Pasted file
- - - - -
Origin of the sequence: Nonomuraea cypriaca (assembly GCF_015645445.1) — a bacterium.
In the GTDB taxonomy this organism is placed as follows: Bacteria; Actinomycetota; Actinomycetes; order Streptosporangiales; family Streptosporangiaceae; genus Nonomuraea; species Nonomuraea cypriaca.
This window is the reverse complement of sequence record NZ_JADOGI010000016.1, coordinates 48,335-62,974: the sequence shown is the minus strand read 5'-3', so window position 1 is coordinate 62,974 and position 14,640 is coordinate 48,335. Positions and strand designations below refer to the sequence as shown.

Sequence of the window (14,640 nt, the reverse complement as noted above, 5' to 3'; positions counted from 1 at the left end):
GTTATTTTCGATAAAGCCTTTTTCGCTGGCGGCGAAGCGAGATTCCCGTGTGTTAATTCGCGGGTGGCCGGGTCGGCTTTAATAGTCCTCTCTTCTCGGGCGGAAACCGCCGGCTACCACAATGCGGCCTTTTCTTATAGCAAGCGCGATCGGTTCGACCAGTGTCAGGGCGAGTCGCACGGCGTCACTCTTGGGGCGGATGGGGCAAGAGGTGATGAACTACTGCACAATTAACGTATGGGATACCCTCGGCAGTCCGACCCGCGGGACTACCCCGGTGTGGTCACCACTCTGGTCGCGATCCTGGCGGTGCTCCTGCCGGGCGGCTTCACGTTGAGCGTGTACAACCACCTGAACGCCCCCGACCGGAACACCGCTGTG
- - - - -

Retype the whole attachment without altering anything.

Origin of the sequence: Nonomuraea cypriaca (assembly GCF_015645445.1) — a bacterium.
In the GTDB taxonomy this organism is placed as follows: Bacteria; Actinomycetota; Actinomycetes; order Streptosporangiales; family Streptosporangiaceae; genus Nonomuraea; species Nonomuraea cypriaca.
This window is the reverse complement of sequence record NZ_JADOGI010000016.1, coordinates 48,335-62,974: the sequence shown is the minus strand read 5'-3', so window position 1 is coordinate 62,974 and position 14,640 is coordinate 48,335. Positions and strand designations below refer to the sequence as shown.

Sequence of the window (14,640 nt, the reverse complement as noted above, 5' to 3'; positions counted from 1 at the left end):
GTTATTTTCGATAAAGCCTTTTTCGCTGGCGGCGAAGCGAGATTCCCGTGTGTTAATTCGCGGGTGGCCGGGTCGGCTTTAATAGTCCTCTCTTCTCGGGCGGAAACCGCCGGCTACCACAATGCGGCCTTTTCTTATAGCAAGCGCGATCGGTTCGACCAGTGTCAGGGCGAGTCGCACGGCGTCACTCTTGGGGCGGATGGGGCAAGAGGTGATGAACTACTGCACAATTAACGTATGGGATACCCTCGGCAGTCCGACCCGCGGGACTACCCCGGTGTGGTCACCACTCTGGTCGCGATCCTGGCGGTGCTCCTGCCGGGCGGCTTCACGTTGAGCGTGTACAACCACCTGAACGCCCCCGACCGGAACACCGCTGTG